This account is of course a caricature. But a central presumption must now be questioned: Maybe the climate system cannot be managed by humans.
There are at least two reasons why.
First, there is no "plan," no self-evidently correct way of framing and tackling the phenomenon of climate change that will override different legitimate interests and force convergence of political action.
Second, climate science keeps on generating different forms of knowledge about climate – different handles on climate change – that suggest different forms of political and institutional response.
Taken together, these suggest that climate change is not a discrete environmental phenomenon to prevent, control or manage, but rather a forceful idea with creative potential.
Climate as culture
When Mrs. Thatcher gave her 1988 speech, the assumption was that human-induced climate change was a discrete problem that lent itself to policy solutions.
Today all of human life is now lived out not just in the presence of a physically changing climate/planet, but in the new discursive and cultural spaces created by the idea of climate change.
It is as though all human practices and disputes now can be expressed through the medium of climate change:
So photography, cartoons, poetry, music, literature, theatre, dance, religious practice, architecture, educational curricula and so on, can now be expressed through this medium.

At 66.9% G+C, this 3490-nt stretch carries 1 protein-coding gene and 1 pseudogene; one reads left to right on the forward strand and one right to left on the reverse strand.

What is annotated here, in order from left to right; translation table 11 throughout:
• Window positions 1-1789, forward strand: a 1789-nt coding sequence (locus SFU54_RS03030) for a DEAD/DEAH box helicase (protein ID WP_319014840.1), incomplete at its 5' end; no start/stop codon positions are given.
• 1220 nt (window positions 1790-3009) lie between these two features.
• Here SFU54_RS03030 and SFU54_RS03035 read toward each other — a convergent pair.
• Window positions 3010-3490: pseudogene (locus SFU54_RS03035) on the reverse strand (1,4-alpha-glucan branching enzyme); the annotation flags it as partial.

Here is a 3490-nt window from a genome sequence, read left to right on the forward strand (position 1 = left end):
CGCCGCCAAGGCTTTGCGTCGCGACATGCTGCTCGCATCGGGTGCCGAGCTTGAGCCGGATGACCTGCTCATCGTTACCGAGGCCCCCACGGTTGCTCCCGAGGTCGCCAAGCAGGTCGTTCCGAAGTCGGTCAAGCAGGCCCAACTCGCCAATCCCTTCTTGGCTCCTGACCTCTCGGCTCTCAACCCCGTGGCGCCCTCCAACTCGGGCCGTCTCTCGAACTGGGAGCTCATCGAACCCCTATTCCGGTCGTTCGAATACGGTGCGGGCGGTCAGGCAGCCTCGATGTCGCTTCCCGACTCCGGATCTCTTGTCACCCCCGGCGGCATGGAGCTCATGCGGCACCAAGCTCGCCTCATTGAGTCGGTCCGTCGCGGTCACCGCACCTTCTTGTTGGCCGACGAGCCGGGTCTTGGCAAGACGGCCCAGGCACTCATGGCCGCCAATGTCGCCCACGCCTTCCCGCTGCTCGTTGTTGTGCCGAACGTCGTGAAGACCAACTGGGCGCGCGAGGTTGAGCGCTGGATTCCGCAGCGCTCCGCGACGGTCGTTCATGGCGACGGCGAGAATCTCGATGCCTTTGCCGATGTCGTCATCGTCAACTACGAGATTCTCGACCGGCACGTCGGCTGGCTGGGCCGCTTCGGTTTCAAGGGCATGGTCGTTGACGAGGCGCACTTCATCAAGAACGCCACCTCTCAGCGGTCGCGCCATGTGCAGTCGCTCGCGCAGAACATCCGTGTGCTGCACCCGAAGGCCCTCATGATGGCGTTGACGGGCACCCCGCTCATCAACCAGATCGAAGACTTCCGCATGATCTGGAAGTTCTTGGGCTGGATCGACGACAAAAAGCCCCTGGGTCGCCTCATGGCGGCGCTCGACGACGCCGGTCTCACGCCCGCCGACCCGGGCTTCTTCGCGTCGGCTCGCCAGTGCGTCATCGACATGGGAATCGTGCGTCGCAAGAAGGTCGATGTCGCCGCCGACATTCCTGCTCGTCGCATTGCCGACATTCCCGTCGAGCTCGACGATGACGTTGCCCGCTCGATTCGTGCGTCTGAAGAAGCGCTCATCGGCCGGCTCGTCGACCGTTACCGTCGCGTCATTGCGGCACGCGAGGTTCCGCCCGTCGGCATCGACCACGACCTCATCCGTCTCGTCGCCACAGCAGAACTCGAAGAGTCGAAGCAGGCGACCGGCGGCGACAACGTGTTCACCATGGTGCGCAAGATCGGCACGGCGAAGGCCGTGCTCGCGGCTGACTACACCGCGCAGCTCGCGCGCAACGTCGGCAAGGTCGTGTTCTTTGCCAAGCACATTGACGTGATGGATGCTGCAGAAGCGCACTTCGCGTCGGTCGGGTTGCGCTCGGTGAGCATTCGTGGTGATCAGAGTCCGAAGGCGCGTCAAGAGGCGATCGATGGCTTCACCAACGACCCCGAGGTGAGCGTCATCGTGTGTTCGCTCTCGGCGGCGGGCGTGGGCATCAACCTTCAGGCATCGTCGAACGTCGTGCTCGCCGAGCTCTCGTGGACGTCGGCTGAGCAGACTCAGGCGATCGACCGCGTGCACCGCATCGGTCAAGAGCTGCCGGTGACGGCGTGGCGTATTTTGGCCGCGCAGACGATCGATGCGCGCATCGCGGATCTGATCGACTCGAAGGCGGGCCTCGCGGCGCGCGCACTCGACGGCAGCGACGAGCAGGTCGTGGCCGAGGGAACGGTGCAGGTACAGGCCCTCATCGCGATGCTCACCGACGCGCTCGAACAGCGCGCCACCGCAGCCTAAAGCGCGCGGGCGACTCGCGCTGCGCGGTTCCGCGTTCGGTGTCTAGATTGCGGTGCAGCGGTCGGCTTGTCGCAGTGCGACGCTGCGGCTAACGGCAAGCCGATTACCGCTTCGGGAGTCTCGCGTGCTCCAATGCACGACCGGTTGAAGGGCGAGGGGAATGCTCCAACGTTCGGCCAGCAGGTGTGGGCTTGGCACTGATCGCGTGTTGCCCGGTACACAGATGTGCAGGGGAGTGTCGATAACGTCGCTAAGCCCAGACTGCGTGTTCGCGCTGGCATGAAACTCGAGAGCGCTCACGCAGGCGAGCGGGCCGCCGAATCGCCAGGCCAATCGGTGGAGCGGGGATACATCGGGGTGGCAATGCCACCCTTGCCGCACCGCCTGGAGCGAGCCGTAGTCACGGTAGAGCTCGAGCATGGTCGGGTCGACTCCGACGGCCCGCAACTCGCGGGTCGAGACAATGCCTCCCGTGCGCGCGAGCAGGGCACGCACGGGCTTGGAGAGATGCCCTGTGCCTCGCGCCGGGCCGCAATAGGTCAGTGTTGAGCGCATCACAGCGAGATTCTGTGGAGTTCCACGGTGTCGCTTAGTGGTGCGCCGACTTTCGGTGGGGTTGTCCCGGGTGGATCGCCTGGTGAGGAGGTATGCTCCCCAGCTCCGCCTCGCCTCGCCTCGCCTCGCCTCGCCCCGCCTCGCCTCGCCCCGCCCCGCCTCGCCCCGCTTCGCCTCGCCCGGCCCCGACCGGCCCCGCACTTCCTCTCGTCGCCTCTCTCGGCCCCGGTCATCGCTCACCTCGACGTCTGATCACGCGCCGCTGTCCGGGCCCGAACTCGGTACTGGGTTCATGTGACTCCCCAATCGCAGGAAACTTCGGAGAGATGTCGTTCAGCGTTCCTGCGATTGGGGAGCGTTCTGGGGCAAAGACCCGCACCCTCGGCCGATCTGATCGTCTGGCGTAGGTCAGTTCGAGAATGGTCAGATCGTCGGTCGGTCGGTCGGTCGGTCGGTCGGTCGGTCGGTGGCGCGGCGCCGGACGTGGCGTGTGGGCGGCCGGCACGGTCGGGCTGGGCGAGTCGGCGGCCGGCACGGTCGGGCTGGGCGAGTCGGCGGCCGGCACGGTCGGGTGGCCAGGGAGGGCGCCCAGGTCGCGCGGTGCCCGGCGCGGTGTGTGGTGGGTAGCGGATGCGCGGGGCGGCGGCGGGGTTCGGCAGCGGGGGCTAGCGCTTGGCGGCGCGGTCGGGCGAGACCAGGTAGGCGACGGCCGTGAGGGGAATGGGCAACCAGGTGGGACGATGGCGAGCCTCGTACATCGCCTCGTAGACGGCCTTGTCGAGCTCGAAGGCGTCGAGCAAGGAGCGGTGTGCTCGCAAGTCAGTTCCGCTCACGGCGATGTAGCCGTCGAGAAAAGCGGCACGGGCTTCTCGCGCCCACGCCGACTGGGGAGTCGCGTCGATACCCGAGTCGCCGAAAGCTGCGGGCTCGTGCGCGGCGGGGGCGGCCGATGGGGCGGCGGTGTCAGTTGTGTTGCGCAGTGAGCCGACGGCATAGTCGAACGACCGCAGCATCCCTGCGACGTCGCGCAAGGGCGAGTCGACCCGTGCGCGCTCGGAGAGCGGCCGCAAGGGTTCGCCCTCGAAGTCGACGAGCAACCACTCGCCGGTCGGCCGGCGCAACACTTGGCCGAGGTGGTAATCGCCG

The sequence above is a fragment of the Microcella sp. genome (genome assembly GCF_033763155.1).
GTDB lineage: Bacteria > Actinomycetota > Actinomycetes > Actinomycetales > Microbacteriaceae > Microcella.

And political disputes about landscape aesthetics, child-rearing, trade tariffs, theology, patents, extreme weather, justice, taxation, even democracy itself, find themselves inescapably caught up in the argumentative spaces and linguistic expressions of climate change. It has become a new medium through which human life is now lived.
This intrusion of the idea of climate change into all areas of public life was not perhaps foreseeable 25 years ago. But as the IPCC's scientific assessment gets debated in the days ahead, it is important to recognize the transformation that has occurred.
Climate change – and what it means for different people living in different places – cannot simply be understood and analyzed by scientists using measuring instruments, satellites and models.
Yes, climates are changing under human influence and will continue to do so, with attendant risks. But what climate change means for diverse peoples, and how the idea does (or can) drive political and cultural change, can be understood only by studying people and their beliefs and cultures.
Another mega-report on climate science is hardly enough.
Mike Hulme is professor of climate and culture at King's College in London and is author of "Why We Disagree About Climate Change" (Cambridge University Press, 2009). This is an edited version of an essay, "The public life of climate change: The first 25 years," published in an anthology of Hulme's essays, interviews and speeches, "Exploring Climate Change Through Science and in Society" (Routledge, 2013).
Picture of climate art, by José Diaz of Madrid, courtesy Oxfam International/flickr.